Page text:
* To put this more personally, Americans spend $97 billion dollars a year on beer. We spend over half a trillion dollars on gambling; we spend more $27 billion on pizza;
* Another way to look at NASA’s budget — Bernie Madoff scammed $50 BILLION dollars with his phony investment schemes;
Now, there’s no arguing that$18.7 billion is a lot of money — but look what we get for it: employment for hundreds of thousands of Americans at NASA centers, at the contractors who serve NASA (and yes, I do work for NASA as a contractor from time to time), and for the support industries that work with those contractors. That money in turn gets spent in the marketplace (groceries, toys, booze, cars, goodies), gets invested in stocks and retirement funds, it pays state and local taxes, and unlike the money that gets spent on beer, alcohol, food, etc. it doesn’t have a further cost to society. What we spend on alcohol and food and drugs almost always costs society more later on (in terms of medical care, etc.). NASA money gets spent to create technologies that let you call your mom from across the country, tweet to your buds, save the life of a child with a heart condition, forecast our weather, and fly safely from Point A to Point B.
It brings science to a new generation of Americans — the very ones we want to send to space, to create the new technologies we’ll need for space exploration AND for the ground-based infrastructures that will support it. Our country IS in a crisis of science education due to the past decade of poor treatment by an administration more interested in evangelical votes and corporate contributions and banking deals than science education. NASA is in a good position to spur a whole lot of interest in continued science education. Heck, it spurred ME when I was a kid and many people in the generations who grew up watching Moon landings and Voyager missions, etc. have grown up to participate in the missions that followed. We got good jobs working on things like Hubble Space Telecope and Mars missions, etc.
And, as many of us know, NASA creates and supports technological spinoffs that are at work in our homes, offices, hospitals, airports, and so many other places. Your cell phone, your computer, the stuff in your house — everything you touch very likely owes some aspect of its existence to NASA-related technologies.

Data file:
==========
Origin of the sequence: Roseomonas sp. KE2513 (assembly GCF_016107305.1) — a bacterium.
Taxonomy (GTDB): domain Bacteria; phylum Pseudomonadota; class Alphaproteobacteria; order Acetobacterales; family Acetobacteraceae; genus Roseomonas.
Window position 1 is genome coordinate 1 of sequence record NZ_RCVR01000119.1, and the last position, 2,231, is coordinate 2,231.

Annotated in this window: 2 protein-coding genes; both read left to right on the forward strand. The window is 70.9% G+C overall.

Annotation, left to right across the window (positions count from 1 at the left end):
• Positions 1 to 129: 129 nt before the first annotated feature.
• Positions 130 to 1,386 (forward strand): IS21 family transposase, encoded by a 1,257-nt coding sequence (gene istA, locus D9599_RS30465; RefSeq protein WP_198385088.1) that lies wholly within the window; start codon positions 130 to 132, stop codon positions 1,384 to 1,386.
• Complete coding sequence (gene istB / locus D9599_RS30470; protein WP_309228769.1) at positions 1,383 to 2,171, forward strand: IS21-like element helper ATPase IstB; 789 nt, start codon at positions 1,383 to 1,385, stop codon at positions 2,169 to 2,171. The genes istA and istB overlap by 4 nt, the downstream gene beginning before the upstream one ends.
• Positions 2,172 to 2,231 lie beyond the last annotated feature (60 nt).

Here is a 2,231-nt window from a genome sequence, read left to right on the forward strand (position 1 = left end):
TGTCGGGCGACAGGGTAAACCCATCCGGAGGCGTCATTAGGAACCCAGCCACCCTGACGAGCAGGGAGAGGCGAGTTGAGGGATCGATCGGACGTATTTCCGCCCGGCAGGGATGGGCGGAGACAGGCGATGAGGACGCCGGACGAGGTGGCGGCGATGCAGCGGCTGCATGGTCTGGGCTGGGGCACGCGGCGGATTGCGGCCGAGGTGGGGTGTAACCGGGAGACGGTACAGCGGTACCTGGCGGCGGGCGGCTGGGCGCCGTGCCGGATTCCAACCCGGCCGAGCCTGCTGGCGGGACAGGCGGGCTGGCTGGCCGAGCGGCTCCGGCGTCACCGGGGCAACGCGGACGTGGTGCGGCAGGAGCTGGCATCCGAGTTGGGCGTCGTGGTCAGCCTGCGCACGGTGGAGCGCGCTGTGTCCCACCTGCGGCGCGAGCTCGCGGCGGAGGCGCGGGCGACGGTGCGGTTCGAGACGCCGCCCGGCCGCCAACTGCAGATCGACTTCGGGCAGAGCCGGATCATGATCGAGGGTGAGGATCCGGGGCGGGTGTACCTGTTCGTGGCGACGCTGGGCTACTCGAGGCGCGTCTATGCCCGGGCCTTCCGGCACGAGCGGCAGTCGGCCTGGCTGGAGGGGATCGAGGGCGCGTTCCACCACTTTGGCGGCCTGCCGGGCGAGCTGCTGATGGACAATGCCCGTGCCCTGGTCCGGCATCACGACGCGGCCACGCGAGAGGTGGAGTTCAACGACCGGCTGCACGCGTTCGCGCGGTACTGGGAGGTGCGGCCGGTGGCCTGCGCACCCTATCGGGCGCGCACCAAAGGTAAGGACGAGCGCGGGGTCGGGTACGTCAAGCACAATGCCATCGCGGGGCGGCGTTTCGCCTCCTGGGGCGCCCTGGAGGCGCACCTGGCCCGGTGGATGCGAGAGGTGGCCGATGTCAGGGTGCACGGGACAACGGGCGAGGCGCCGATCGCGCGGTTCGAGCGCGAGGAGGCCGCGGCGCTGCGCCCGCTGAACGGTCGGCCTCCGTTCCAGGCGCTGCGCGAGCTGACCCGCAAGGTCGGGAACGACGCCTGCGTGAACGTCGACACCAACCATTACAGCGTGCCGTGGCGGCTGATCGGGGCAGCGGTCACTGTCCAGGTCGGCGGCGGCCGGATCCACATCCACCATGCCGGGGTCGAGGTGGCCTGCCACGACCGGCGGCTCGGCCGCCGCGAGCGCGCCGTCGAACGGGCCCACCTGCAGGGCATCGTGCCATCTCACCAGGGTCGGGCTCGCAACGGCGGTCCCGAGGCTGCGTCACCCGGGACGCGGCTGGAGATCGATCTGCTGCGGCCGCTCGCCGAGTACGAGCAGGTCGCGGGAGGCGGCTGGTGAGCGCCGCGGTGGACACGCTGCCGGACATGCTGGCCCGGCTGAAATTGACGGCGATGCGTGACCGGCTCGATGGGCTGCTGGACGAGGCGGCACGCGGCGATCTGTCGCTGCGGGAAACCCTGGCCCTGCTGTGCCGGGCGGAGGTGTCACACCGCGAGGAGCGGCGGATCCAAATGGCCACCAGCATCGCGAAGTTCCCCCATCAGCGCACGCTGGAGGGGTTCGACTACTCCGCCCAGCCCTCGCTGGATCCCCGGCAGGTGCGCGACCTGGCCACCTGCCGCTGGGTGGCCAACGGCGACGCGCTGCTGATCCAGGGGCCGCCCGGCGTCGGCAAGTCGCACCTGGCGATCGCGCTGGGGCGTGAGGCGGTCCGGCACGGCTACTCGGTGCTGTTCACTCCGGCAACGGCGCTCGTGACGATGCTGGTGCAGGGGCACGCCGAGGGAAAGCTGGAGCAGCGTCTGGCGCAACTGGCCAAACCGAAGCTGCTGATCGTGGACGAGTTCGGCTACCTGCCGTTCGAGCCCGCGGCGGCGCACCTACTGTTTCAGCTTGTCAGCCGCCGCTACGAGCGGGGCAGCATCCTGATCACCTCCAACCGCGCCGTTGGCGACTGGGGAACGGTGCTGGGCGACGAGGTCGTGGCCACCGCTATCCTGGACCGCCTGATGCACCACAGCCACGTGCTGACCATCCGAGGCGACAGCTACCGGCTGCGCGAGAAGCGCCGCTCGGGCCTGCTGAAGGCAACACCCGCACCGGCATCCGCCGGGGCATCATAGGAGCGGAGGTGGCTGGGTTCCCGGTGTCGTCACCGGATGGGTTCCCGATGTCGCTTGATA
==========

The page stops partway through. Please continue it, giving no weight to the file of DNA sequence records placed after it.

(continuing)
I think you get the point.
The other point I want to drive home here is that even if the Constellation and/or Ares programs are shut down or drastically changed — it’s NOT the end of our involvement in space and I wish people would stop with this “sky is falling” mentality. We are still exploring the solar system, building things in space, and employing lots of bright people on the ground. Americans will continue to do that. So, would all the people (politicians and pundits included) who are wringing their hands over the changes in NASA’s budget please calm down? Let’s calmly and rationally look at this new budget and the possible changes in direction for NASA and see what the upside is. The time to scream bloody murder isn’t here, just yet.
January 30, 2010 at 19:34 pm | Leave a Comment
Moon and Mars, January 29, 2010
If you had clear skies last night, the gorgeousity of the Moon and Mars probably greeted you as you stepped outside and looked up. It’s tough to take an image of such a sight — but I gave it the old college try anyway, using my Canon Vixia HD video camera. This is the result. Of course, the Moon was so much brighter than Mars that I expected it would wash out the scene and I’d miss Mars completely. In the real sky, the Moon was bright and Mars was a little red dot next to it. I messed with my settings a bit and snapped this view. Mars shows up as a little red disk next to the Moon (which really doesn’t have rays).